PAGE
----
The cost of lingerie Part One: What makes your bra ethical?

The cost of lingerie is a very heated topic across the internet. A lot of the time people don't understand the construction behind a bra. They are little pieces of artistic beauty with an engineering element to them. People often question why some bras can be sold for £8 and some for £80. In this blog post I'm going to talk about what makes a piece of lingerie or clothing ethical.
This might seem quite strange because you would assume that every bra you see on the market has been designed by someone. It isn't until you see fast fashion brands making knock off versions of designer items that you realise that not all bras that are on the market have a design ethics behind them. Ethical lingerie ensures that the product made has been uniquely designed by one or several people and they have been paid for their skills. PrimaDonna take 18 months to complete the entire design process of each of their bras, this factors into the average £76 cost of a bra.
Janay Bare Bamboo Body | Ethical Lingerie
Independent designer Janay's Bare Body side by side with the final design
All lingerie is made out of some sort of material and a lot of brands will source fabrics from elsewhere. If a brand is making custom lace and embroidery, expect to pay a premium for that. If the fabric that a brand is sourcing is very cheap, it's either sacrificing physical quality or someones quality of life, sometimes both. Ethics starts at the starting point of a bra, ethical lingerie brands should source materials from other ethically registered suppliers.
PrimaDonna Materials | Ethical Lingerie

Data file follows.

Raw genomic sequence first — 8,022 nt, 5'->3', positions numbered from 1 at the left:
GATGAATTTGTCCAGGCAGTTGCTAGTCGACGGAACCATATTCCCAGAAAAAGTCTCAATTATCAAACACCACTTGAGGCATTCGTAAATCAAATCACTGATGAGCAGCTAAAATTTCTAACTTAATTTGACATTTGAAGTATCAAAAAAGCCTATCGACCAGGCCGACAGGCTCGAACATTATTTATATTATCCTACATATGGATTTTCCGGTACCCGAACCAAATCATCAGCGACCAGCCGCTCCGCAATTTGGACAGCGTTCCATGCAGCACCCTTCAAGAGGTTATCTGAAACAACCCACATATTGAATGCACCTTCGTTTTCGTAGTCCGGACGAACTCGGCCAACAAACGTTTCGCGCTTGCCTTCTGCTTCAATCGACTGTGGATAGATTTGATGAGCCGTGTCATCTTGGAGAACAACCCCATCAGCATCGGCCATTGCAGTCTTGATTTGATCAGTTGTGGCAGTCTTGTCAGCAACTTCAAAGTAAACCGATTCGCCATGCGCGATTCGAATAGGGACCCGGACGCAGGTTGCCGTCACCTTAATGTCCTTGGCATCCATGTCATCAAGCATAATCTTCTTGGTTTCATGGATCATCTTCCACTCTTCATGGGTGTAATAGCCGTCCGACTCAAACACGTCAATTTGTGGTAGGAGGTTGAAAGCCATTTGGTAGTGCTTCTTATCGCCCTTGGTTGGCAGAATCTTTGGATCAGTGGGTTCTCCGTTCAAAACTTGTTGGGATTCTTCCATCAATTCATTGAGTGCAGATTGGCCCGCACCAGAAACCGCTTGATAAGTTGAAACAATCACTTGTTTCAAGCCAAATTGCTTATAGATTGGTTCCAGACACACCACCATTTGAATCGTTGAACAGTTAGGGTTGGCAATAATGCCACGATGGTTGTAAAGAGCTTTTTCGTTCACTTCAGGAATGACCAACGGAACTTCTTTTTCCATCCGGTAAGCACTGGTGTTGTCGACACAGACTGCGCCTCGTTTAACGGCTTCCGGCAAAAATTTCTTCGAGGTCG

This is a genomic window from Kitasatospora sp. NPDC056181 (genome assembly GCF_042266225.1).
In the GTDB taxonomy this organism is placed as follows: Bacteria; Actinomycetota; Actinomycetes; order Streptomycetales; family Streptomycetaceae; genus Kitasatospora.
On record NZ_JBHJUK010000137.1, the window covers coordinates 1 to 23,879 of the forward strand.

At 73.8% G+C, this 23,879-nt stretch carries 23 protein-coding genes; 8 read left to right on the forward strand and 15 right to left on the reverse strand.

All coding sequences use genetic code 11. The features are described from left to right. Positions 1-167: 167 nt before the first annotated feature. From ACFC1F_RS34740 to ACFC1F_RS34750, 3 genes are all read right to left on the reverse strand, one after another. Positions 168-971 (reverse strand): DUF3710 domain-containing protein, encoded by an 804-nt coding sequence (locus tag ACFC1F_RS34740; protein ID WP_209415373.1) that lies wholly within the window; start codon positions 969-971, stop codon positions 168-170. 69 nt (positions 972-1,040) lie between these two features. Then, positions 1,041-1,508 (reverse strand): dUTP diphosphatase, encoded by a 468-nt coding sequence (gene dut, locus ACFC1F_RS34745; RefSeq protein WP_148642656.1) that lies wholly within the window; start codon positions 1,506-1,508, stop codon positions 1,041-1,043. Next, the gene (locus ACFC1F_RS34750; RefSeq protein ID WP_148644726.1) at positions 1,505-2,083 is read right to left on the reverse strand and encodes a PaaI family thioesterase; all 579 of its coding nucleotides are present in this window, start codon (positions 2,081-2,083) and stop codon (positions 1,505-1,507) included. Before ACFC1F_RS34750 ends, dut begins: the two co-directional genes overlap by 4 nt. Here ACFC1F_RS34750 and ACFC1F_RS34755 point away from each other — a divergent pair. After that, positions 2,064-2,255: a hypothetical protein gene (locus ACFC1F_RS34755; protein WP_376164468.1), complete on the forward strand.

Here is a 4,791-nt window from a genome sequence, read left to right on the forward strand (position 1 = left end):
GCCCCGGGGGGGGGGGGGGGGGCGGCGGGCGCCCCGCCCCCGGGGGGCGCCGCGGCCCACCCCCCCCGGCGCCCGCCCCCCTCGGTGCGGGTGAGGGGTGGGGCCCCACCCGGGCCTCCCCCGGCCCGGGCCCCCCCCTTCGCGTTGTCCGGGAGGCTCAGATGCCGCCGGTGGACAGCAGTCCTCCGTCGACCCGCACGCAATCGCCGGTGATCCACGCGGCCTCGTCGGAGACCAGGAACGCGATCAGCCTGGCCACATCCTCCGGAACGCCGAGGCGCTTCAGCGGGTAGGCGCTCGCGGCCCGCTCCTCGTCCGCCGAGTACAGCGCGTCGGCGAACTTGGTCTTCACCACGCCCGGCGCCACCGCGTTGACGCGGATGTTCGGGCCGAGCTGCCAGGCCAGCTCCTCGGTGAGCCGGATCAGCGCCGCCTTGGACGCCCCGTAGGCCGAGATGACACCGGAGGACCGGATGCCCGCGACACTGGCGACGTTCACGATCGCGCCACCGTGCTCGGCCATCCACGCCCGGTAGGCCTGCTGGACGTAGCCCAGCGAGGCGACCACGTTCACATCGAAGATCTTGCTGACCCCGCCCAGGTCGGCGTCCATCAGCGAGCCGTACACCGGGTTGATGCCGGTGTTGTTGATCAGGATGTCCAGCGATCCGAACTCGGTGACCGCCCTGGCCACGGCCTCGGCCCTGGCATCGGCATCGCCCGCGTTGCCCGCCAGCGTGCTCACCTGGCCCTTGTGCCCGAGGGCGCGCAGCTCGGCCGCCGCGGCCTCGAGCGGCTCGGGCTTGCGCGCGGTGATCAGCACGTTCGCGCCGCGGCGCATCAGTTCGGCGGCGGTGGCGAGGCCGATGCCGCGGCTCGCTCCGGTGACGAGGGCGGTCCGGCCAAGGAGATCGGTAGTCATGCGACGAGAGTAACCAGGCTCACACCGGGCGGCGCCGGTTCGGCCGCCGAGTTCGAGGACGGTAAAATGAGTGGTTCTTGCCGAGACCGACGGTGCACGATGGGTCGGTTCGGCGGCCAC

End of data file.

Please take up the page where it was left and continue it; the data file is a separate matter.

Ethically sourced materials at the Van De Velde Factory
Cutting and construction
A lot of ethical lingerie factories will have pattern cutting held in their home based factories and send the cut outs to factories overseas that they own. Just because a bra is made in a foreign country does not always mean that the ethics is poor. Labour is obviously cheaper in these countries and in order to meet the demand for the products, the brand will use this to have as many workers as possible. Ethical brands will ensure that those who work for them get paid a fair wage- generally above the minimum for their country. They will ensure that the working conditions are safe, secure and slavery free. Child labour will also never be used.
Aubade Factory | Bra constructionProduct constructor in the Aubade factory in Tunisia
Other workers
Lets not forget the packaging teams. In larger brands there are a lot of people working around the clock to ensure suppliers get their stock in time. This is still part of the production process and a lot of retailers neglect their packaging staff. Ethical brands will ensure that everyone working in each department is paid a fair wage.
Aubade Factory | Ethical Lingerie
Aubade Factory | Employee boxing up the final products
So when you ask why a bra costs a particular amount, make sure you consider what has gone into making it. At Claudia May Lingerie we are members of Business Against Poverty which means we have agreed to only use ethical suppliers.
What are your thoughts? Do you care about the ethics behind your lingerie?

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